On the heels of last year’s celebration of her 50th season as a performing and creative artist, the White House has announced that Meredith Monk will be among the recipients of the 2014 National Medal of Arts.
The highest award given to artists and arts patrons by the United States government, it is awarded by the President of the United States to individuals or groups who “…are deserving of special recognition by reason of their outstanding contributions to the excellence, growth, support and availability of the arts in the United States.”
President Obama will award the 2014 National Medal of Arts and the National Humanities Medal in the East Room of the White House on Thursday afternoon, September 10, 2015. The First Lady will also attend. See below for full list of recipients.
A modern icon of the performing arts, Monk is a pioneer of what is now called “extended vocal technique” and “interdisciplinary performance,” and has been hailed as “a magician of the voice” (The New York Times) and “one of America’s coolest composers” (Time Out New York). Her work has been presented by BAM, Lincoln Center Festival, Houston Grand Opera, London’s Barbican Centre and at major venues in countries from Brazil to Syria. Among her many accolades, Monk has received a MacArthur “Genius” Award, two Guggenheim Fellowships, three “Obies,” and two “Bessie” awards for Sustained Creative Achievement. She holds honorary Doctor of Arts degrees from Bard College, the University of the Arts, The Juilliard School, the San Francisco Art Institute and the Boston Conservatory. Recent honors include her naming as an Officer of the Order of Arts and Letters by the Republic of France and as the 2012 Composer of the Year by Musical America. Monk is also one of NPR’s “50 Great Voices” and has received a 2012 Doris Duke Artist Award and a 2011 Yoko Ono Lennon Courage Award for the Arts. The 2014–2015 season marked her 50th year as a performing artist, during which she was honored to hold the 2014–2015 Richard and Barbara Debs Composer’s Chair at Carnegie Hall.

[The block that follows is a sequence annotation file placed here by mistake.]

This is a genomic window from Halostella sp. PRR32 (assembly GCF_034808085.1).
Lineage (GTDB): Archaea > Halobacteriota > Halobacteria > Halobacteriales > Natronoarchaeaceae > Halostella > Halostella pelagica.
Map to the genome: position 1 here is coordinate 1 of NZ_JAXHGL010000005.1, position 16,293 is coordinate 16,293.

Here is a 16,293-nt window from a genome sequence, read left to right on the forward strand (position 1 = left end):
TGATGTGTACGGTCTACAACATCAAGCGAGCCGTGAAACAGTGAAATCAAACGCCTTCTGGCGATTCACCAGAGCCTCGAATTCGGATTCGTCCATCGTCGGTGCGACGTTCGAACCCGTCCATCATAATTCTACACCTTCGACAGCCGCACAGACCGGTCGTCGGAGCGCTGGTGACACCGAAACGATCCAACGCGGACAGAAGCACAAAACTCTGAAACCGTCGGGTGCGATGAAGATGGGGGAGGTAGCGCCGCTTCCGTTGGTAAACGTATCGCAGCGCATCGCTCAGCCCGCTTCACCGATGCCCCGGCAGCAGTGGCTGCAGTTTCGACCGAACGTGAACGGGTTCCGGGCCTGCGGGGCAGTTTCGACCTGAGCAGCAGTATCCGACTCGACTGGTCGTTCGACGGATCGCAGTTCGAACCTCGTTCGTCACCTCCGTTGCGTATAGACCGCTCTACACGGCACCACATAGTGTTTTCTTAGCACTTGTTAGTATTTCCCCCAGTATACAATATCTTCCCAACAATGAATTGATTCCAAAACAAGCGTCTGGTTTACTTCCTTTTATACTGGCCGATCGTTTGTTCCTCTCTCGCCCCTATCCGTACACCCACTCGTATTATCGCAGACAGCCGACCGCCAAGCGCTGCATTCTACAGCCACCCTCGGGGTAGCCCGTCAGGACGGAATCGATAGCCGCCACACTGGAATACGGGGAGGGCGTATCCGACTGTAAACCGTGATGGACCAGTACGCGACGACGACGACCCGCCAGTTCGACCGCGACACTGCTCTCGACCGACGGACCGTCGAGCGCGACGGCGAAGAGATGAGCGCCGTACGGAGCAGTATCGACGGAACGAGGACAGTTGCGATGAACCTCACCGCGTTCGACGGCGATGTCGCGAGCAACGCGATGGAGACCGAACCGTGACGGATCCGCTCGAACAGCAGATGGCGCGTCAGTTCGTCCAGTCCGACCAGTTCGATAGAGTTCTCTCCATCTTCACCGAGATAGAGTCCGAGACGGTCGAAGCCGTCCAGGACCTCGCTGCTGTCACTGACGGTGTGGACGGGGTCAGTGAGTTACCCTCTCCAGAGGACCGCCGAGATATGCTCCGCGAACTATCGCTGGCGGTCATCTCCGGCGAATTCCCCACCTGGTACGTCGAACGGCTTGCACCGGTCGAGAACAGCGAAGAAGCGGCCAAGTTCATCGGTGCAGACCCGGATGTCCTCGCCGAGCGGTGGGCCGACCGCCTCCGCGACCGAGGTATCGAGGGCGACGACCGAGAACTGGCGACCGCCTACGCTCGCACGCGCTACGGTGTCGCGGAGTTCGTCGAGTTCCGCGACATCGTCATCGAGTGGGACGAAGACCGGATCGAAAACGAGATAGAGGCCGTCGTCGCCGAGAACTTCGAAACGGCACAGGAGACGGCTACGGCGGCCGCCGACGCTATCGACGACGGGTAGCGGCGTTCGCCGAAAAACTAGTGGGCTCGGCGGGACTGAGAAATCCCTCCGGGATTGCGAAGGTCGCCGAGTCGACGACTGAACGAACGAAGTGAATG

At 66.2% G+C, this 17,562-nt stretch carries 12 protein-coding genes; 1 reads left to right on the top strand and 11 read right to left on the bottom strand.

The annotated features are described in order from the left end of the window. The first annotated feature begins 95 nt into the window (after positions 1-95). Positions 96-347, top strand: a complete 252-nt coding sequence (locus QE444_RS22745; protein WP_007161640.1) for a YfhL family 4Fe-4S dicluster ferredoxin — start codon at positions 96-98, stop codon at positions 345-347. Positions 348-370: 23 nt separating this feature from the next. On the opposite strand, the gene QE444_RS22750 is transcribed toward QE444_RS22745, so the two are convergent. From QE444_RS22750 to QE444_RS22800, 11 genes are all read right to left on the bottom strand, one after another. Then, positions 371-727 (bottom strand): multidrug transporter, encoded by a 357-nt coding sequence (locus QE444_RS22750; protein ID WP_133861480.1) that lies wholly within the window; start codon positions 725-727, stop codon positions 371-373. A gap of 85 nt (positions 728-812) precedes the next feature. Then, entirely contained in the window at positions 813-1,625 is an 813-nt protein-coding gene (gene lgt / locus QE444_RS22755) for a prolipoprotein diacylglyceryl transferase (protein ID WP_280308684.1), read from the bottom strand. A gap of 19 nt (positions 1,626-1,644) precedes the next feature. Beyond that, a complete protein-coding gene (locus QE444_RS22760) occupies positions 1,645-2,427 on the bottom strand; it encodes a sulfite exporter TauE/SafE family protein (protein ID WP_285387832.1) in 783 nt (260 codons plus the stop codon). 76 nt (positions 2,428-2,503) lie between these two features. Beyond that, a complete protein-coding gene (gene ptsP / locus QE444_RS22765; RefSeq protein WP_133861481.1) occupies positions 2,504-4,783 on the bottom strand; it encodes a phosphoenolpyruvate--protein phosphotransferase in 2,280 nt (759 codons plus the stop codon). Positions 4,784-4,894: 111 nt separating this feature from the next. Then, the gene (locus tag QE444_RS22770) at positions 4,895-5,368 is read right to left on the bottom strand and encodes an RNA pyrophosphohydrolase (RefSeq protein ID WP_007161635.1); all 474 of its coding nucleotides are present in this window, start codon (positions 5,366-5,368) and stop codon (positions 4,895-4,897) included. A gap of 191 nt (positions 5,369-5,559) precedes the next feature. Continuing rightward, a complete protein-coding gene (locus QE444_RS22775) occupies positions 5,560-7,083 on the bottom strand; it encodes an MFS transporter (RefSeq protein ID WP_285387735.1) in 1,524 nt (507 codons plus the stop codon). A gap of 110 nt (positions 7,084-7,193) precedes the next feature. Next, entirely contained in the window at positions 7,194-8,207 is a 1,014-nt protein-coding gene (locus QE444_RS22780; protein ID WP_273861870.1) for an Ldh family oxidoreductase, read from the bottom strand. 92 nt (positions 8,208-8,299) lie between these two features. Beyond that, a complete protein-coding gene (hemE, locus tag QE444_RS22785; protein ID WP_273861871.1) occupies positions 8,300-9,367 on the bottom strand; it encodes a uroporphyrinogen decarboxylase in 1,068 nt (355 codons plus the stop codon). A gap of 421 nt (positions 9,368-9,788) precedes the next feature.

The National Endowment for the Arts and the National Endowment for the Humanities were established by the Congress in 1965 as independent agencies of the Federal Government. To date, the NEA has awarded more than $5 billion to support artistic excellence, creativity and innovation for the benefit of individuals and communities. The NEA extends its work through partnerships with State arts agencies, local leaders, other Federal agencies and the philanthropic sector. The National Endowment for the Humanities brings the best in humanities research, public programs, education and preservation projects to the American people. To date, NEH has awarded $5 billion in grants to build the nation’s cultural capital—at museums, libraries, colleges and universities, archives and historical societies—and advance our understanding and appreciation of history, literature, philosophy and language. Both Endowments are celebrating their 50th anniversaries this year.